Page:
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Antonio Gibson: Offense can't keep beating itself

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Antonio Gibson carries the ball during the Washington Football Team's game against the New Orleans Saints. (Emilee Fails/Washington Football Team)

Antonio Gibson, like the rest of the Washington Football Team, was noticeably frustrated, as he should be after Sunday's loss to the New Orleans Saints. Losing isn't fun, especially against a team Washington felt like it could beat.

And as Gibson pointed out minutes after the game ended, it doesn't help when the offense makes things easier for its opponents.

"I felt like we beat ourselves," Gibson told analyst DeAngelo Hall. "When we get in the red zone, we've gotta put up points. Our defense gave us plenty of opportunities to put up points and we didn't do that today."

When taking a look at Washington's defense through five games, the unit is moderately better than last year's rendition in some areas. It is 12th in average points per game, and while there's still work to be done with its 20th-ranked yards per game, it's an improvement over the 30th finish it had in 2020. It doesn't change the fact that the unit has gotten in its own way, though, and with a slew of quality opponents on the horizon, it wants to change that.

"Don't beat ourselves," Gibson said. "If they're gonna win, let them do it."

Although the start of Sunday's game was definitive progress from weeks past -- it was the first time this season Washington scored on its opening drive -- it was disappointing that the team was deep in the Saints' territory on its first two drives and came away with two field goals. After Jameis Winston's 72-yard touchdown to Deonte Harris, Washington marched down to New Orleans' 5-yard line and failed to score a touchdown.

Ron Rivera rightly pointed out on Monday that Washington can't take back its missed chances, but had the team been able to execute when it needed to the most, a 7-6 deficit could have easily been a 14-7 lead.

"And as those things happen, those are the things you have to learn to eliminate," Rivera said of mistakes. "And [when] you have the chance, you have to make plays. And unfortunately, we haven't been that consistent doing that. That's why we're 2-3."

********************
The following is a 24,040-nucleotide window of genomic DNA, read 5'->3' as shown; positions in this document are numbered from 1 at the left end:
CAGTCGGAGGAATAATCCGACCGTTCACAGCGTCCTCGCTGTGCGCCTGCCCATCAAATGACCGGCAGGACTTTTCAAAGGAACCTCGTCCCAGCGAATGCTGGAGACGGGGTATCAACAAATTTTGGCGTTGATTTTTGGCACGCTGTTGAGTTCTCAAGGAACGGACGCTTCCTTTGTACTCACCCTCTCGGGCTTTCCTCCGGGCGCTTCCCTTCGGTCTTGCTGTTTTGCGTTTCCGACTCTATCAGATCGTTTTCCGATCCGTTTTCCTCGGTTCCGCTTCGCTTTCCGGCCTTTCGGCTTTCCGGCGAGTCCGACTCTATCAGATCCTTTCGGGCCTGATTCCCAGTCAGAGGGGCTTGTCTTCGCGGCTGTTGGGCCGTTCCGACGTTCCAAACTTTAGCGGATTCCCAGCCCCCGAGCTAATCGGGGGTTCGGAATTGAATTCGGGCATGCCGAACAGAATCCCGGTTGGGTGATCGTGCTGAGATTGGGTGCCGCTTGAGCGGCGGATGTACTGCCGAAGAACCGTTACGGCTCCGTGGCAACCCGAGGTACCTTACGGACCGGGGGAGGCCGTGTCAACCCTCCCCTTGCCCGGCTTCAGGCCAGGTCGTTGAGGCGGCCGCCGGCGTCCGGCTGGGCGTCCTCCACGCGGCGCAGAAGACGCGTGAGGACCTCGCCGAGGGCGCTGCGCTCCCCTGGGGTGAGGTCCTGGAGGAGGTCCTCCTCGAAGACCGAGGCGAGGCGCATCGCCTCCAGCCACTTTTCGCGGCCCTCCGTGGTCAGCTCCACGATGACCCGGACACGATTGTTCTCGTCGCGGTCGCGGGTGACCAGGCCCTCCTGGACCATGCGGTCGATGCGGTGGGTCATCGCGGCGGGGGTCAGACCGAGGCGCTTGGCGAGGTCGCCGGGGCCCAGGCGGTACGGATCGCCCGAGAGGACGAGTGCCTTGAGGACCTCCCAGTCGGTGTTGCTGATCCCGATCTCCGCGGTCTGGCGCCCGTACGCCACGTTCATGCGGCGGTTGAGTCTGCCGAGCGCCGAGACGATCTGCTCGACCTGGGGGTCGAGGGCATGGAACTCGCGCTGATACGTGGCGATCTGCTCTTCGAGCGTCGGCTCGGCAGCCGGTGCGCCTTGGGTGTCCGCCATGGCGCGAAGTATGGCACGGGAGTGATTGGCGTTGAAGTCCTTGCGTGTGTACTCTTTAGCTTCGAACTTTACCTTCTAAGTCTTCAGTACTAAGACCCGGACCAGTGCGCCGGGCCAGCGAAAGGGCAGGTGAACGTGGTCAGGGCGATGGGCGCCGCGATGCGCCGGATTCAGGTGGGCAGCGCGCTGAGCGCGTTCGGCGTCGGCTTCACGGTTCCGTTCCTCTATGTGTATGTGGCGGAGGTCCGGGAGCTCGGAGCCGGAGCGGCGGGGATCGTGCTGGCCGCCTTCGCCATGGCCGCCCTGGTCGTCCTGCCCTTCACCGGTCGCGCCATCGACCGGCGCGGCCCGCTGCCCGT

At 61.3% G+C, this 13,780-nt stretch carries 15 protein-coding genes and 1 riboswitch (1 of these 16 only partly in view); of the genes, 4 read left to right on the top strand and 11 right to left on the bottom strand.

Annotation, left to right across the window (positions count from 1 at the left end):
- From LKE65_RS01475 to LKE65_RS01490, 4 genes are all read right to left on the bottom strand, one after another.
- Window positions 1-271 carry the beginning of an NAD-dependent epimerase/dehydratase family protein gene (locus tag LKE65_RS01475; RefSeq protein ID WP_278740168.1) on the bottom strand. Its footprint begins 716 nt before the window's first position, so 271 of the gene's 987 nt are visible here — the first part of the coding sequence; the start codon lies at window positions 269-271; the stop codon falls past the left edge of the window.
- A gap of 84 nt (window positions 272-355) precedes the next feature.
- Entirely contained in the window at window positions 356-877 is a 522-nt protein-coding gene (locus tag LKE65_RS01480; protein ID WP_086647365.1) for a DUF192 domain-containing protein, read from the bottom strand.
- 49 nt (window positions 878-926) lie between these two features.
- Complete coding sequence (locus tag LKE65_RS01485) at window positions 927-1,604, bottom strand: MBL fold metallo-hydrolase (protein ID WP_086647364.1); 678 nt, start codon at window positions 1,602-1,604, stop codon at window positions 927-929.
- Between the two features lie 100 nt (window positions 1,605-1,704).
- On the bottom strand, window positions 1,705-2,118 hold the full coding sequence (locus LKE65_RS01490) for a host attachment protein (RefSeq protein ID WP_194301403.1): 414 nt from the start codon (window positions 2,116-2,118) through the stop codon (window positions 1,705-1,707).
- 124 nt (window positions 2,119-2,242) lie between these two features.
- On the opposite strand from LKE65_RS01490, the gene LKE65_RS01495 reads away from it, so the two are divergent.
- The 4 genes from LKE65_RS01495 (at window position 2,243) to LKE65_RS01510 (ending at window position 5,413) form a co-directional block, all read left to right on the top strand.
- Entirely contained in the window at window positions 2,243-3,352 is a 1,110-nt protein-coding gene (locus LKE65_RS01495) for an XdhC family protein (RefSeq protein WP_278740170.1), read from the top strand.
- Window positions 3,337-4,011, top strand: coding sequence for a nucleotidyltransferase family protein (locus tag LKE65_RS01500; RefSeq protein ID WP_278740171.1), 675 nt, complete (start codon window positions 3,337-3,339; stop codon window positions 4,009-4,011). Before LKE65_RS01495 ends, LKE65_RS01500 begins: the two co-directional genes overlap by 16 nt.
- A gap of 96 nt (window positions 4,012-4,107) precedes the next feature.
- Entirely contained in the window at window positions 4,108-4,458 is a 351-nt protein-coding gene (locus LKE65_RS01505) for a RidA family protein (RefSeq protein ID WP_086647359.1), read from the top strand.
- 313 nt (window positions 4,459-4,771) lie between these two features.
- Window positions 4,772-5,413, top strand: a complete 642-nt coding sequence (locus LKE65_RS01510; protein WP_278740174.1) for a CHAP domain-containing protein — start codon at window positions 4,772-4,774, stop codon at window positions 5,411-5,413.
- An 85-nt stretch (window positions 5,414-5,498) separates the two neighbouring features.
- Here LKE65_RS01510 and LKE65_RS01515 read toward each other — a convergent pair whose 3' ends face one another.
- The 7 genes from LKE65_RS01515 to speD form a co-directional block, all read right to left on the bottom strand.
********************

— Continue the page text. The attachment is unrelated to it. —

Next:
Washington managed to overcome its mistakes in both its wins against the New York Giants and Atlanta Falcons. A fourth-quarter interception in Week 2 with a one-point lead over the Giants nearly cost it the game had it not been for Taylor Heinicke directing an 11-play drive with two minutes left. The offense woke up in the second quarter of Week 4 after spotting Atlanta a 10-0 lead.

The Washington Football Team returned to FedExField for a Week 5 matchup against the New Orleans Saints and was defeated in a 33-22 loss. (Photos by Emilee Fails and Karlee Sell/Washington Football Team)

Gambles and guts were enough to pull the offense out of those situations, but Sunday's game was a reminder of how that shaky formula is not a consistent model for success. Heinicke threw two interceptions against the Saints, one of which was in the red zone on a target to Curtis Samuel. The second pick, which came in the fourth quarter with Washington backed up at its own 2-yard line, was more crippling and resulted in a touchdown that put the Saints up by 11.

Both the throws, Rivera said, were forced decisions, and they spoiled Washington's chances of going above .500.

"It's about guys not trying to do more than they needed to, especially on the offensive side, because those guys have the ability to make plays, make things happen," Rivera said.

Rivera has talked about wanting Heinicke to avoid playing "hero ball," and he thinks that is part of why the quarterback struggled.

"He held the ball a little bit long and tried to force it," Rivera said. "By then, the defender is in position and at that point you need to throw it away or get what you can."

The offense does have some time to correct things, but it must do so quickly. The Kansas City Chiefs are just one of several teams coming up that have dynamic offenses with the ability to easily put up 30 points. Washington might need to do the same in order to win, so it cannot afford to give its opponents anymore gifts.

"We've got the talent," Gibson said. "We've got the skill. We can do it. We just have to show it. Just gotta be more consistent."

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